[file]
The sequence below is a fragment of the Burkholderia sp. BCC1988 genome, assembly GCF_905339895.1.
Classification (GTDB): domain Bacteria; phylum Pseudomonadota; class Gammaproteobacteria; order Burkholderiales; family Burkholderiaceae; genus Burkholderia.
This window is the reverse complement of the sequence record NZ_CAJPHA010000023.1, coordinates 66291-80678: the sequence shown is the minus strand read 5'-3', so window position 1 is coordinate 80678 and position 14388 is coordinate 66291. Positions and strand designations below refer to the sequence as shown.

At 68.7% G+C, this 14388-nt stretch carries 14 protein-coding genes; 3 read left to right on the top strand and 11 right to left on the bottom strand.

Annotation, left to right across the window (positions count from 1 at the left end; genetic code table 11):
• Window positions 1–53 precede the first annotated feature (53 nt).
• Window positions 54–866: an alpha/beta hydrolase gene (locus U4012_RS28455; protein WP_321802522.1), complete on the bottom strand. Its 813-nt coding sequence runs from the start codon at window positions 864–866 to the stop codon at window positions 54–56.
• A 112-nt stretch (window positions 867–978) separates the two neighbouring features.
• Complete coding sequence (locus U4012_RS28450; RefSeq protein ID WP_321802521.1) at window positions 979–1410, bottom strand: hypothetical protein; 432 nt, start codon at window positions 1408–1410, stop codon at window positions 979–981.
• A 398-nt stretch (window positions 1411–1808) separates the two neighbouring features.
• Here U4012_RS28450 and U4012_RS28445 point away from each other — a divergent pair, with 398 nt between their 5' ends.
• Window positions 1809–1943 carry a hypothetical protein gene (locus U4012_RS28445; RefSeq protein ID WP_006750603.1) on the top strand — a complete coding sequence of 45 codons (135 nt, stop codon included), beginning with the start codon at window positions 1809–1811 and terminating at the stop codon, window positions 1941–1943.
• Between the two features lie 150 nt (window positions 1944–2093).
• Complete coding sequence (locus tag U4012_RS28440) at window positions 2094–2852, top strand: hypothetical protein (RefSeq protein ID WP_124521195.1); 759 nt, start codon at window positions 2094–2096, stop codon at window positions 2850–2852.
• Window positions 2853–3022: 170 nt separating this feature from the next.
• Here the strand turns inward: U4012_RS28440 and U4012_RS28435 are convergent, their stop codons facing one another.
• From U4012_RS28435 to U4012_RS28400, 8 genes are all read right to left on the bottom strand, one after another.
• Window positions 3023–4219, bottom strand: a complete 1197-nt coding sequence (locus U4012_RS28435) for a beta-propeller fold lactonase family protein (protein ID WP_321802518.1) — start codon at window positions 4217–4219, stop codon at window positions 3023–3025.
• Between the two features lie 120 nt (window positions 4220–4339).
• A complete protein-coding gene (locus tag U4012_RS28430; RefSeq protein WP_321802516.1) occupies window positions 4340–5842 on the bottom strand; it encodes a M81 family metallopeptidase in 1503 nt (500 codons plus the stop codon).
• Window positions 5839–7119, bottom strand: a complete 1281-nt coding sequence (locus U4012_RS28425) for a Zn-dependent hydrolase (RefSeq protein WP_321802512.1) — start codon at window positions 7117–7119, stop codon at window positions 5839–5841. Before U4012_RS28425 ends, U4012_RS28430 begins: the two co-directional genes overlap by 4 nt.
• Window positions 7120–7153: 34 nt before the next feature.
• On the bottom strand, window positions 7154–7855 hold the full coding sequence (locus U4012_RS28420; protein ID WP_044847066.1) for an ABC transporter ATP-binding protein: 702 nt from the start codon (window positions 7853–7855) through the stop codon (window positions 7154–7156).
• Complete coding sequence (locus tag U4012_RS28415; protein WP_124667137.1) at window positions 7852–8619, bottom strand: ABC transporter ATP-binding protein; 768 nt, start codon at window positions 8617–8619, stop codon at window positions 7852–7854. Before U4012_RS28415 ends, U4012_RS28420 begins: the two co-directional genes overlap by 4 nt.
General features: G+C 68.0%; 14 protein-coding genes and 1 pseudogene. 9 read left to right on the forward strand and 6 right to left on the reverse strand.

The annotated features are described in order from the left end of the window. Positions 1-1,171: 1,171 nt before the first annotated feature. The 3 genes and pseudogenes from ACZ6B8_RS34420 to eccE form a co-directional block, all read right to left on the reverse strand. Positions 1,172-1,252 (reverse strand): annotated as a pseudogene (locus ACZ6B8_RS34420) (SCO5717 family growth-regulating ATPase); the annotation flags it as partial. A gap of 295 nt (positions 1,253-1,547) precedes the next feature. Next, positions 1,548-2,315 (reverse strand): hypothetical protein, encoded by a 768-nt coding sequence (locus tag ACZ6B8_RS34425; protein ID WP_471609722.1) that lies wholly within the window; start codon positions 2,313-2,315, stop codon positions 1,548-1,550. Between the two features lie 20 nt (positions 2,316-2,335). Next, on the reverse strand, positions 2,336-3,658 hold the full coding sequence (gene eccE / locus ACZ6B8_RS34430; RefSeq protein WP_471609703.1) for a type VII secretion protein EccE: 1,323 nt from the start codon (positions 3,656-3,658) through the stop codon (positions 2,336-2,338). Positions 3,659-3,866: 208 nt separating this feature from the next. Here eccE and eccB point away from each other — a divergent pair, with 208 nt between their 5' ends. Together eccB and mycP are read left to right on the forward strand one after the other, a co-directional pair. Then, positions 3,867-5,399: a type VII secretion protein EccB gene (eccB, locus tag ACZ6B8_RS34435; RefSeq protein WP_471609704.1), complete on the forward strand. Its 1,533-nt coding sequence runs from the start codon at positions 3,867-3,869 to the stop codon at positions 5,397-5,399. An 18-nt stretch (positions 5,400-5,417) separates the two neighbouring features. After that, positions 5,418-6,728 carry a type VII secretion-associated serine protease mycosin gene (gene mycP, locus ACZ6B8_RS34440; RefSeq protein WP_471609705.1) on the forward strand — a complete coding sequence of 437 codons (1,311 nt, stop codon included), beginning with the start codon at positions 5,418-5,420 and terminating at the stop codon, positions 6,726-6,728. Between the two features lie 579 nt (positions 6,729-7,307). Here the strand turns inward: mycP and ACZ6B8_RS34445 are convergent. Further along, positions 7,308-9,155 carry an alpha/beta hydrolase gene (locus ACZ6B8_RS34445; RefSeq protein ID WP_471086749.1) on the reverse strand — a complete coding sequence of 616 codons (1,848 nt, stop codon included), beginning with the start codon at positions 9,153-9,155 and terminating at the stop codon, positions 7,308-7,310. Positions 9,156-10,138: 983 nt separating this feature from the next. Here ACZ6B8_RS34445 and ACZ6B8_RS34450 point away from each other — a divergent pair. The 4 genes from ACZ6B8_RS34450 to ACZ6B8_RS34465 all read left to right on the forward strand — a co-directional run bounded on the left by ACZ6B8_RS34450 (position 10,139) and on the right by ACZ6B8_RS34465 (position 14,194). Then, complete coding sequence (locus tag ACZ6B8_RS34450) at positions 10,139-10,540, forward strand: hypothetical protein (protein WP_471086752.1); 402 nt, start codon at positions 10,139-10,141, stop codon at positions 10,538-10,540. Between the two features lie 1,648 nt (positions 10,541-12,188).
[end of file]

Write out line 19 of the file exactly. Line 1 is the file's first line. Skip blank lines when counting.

• Between the two features lie 120 nt (window positions 4220–4339).